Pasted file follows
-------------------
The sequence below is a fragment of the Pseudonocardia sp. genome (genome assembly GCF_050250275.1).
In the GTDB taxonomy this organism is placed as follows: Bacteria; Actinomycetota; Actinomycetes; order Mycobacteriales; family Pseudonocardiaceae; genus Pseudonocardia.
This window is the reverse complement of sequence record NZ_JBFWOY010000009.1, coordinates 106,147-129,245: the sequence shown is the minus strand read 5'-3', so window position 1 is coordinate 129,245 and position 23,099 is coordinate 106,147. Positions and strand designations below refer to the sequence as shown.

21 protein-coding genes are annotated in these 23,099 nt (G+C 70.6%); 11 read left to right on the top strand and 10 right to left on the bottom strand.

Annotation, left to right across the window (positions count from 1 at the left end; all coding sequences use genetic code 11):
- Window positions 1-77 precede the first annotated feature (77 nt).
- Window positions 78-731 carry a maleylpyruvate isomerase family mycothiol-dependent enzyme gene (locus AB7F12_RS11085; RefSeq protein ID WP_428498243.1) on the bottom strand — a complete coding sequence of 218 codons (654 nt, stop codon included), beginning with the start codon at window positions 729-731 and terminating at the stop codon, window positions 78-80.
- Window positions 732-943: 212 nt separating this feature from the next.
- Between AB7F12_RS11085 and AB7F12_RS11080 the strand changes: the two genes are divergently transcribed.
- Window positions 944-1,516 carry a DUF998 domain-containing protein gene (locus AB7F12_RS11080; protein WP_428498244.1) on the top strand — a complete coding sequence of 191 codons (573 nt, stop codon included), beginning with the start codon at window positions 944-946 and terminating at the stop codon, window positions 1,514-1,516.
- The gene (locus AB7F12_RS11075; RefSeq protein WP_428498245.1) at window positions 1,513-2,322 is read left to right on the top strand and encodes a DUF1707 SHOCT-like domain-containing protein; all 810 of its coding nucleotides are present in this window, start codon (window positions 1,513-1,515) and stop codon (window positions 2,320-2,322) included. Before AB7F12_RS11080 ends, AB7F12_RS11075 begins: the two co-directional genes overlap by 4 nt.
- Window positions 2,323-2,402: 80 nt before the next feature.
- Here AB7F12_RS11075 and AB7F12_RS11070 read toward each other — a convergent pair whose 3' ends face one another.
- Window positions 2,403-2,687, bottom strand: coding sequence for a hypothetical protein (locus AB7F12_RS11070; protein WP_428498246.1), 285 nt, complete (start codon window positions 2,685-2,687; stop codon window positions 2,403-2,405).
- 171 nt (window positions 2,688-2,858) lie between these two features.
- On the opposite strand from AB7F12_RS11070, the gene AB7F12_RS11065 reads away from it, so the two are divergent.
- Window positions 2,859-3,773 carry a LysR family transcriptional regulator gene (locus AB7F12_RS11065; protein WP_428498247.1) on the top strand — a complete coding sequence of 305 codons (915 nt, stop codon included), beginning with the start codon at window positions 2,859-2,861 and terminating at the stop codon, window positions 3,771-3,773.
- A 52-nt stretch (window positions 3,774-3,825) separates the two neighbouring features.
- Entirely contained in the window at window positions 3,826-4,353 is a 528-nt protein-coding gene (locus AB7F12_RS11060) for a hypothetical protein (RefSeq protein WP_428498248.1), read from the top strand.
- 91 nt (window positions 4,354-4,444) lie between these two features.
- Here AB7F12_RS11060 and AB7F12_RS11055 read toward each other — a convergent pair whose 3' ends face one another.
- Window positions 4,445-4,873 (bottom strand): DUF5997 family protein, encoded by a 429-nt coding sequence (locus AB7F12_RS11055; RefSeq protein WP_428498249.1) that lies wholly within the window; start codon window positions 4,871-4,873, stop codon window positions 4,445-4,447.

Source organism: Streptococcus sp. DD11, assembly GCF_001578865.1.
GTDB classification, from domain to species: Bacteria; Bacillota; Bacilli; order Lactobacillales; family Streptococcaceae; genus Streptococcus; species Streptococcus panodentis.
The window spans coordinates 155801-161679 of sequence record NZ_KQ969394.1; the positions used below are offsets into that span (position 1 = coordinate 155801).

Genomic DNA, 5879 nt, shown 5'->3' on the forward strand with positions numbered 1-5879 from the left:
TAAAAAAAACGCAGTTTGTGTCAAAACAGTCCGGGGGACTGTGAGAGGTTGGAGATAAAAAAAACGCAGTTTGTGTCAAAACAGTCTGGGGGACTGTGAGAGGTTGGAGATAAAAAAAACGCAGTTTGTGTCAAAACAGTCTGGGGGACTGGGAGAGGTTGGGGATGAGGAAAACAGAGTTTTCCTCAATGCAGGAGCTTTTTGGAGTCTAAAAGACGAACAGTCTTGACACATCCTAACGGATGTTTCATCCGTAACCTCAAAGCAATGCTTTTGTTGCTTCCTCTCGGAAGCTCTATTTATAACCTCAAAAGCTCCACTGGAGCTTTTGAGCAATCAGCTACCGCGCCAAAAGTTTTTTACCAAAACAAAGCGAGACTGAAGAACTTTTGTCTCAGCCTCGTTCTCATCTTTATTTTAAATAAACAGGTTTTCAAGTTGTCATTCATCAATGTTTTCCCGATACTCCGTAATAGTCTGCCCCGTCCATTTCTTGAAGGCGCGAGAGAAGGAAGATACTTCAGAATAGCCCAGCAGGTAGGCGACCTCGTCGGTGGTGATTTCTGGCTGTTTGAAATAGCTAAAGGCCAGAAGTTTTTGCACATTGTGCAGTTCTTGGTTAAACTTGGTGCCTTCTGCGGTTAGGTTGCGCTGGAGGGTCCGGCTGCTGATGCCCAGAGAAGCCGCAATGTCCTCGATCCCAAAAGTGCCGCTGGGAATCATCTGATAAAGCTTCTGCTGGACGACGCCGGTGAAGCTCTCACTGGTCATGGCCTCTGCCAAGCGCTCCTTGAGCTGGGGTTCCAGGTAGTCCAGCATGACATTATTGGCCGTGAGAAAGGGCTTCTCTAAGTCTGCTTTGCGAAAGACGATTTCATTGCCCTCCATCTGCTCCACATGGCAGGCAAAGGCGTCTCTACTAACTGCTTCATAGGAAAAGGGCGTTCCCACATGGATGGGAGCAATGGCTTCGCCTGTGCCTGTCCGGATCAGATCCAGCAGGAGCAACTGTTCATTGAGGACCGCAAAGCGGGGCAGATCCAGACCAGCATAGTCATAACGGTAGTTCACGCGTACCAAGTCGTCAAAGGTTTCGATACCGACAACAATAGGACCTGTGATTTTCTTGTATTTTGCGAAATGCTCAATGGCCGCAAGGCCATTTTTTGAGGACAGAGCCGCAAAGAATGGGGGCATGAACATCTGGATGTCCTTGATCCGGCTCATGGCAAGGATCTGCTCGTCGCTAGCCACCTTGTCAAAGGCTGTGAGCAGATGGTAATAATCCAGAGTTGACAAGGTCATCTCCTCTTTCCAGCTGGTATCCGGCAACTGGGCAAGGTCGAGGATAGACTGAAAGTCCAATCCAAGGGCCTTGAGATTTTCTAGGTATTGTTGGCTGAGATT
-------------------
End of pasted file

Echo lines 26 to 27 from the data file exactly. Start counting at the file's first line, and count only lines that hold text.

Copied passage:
Genomic DNA, 5879 nt, shown 5'->3' on the forward strand with positions numbered 1-5879 from the left:
TAAAAAAAACGCAGTTTGTGTCAAAACAGTCCGGGGGACTGTGAGAGGTTGGAGATAAAAAAAACGCAGTTTGTGTCAAAACAGTCTGGGGGACTGTGAGAGGTTGGAGATAAAAAAAACGCAGTTTGTGTCAAAACAGTCTGGGGGACTGGGAGAGGTTGGGGATGAGGAAAACAGAGTTTTCCTCAATGCAGGAGCTTTTTGGAGTCTAAAAGACGAACAGTCTTGACACATCCTAACGGATGTTTCATCCGTAACCTCAAAGCAATGCTTTTGTTGCTTCCTCTCGGAAGCTCTATTTATAACCTCAAAAGCTCCACTGGAGCTTTTGAGCAATCAGCTACCGCGCCAAAAGTTTTTTACCAAAACAAAGCGAGACTGAAGAACTTTTGTCTCAGCCTCGTTCTCATCTTTATTTTAAATAAACAGGTTTTCAAGTTGTCATTCATCAATGTTTTCCCGATACTCCGTAATAGTCTGCCCCGTCCATTTCTTGAAGGCGCGAGAGAAGGAAGATACTTCAGAATAGCCCAGCAGGTAGGCGACCTCGTCGGTGGTGATTTCTGGCTGTTTGAAATAGCTAAAGGCCAGAAGTTTTTGCACATTGTGCAGTTCTTGGTTAAACTTGGTGCCTTCTGCGGTTAGGTTGCGCTGGAGGGTCCGGCTGCTGATGCCCAGAGAAGCCGCAATGTCCTCGATCCCAAAAGTGCCGCTGGGAATCATCTGATAAAGCTTCTGCTGGACGACGCCGGTGAAGCTCTCACTGGTCATGGCCTCTGCCAAGCGCTCCTTGAGCTGGGGTTCCAGGTAGTCCAGCATGACATTATTGGCCGTGAGAAAGGGCTTCTCTAAGTCTGCTTTGCGAAAGACGATTTCATTGCCCTCCATCTGCTCCACATGGCAGGCAAAGGCGTCTCTACTAACTGCTTCATAGGAAAAGGGCGTTCCCACATGGATGGGAGCAATGGCTTCGCCTGTGCCTGTCCGGATCAGATCCAGCAGGAGCAACTGTTCATTGAGGACCGCAAAGCGGGGCAGATCCAGACCAGCATAGTCATAACGGTAGTTCACGCGTACCAAGTCGTCAAAGGTTTCGATACCGACAACAATAGGACCTGTGATTTTCTTGTATTTTGCGAAATGCTCAATGGCCGCAAGGCCATTTTTTGAGGACAGAGCCGCAAAGAATGGGGGCATGAACATCTGGATGTCCTTGATCCGGCTCATGGCAAGGATCTGCTCGTCGCTAGCCACCTTGTCAAAGGCTGTGAGCAGATGGTAATAATCCAGAGTTGACAAGGTCATCTCCTCTTTCCAGCTGGTATCCGGCAACTGGGCAAGGTCGAGGATAGACTGAAAGTCCAATCCAAGGGCCTTGAGATTTTCTAGGTATTGTTGGCTGAGATT